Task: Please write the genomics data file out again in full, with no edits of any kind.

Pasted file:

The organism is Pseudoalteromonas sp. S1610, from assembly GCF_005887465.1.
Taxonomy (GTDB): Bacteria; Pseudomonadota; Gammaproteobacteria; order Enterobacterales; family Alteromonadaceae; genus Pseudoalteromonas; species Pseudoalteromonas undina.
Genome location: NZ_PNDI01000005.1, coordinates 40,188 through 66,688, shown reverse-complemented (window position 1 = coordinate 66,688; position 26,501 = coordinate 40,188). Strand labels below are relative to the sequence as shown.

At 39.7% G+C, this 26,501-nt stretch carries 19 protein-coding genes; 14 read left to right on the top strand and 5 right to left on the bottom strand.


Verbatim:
The organism is Pseudoalteromonas sp. S1610, from assembly GCF_005887465.1.
Taxonomy (GTDB): Bacteria; Pseudomonadota; Gammaproteobacteria; order Enterobacterales; family Alteromonadaceae; genus Pseudoalteromonas; species Pseudoalteromonas undina.
Genome location: NZ_PNDI01000005.1, coordinates 40,188 through 66,688, shown reverse-complemented (window position 1 = coordinate 66,688; position 26,501 = coordinate 40,188). Strand labels below are relative to the sequence as shown.

At 39.7% G+C, this 26,501-nt stretch carries 19 protein-coding genes; 14 read left to right on the top strand and 5 right to left on the bottom strand.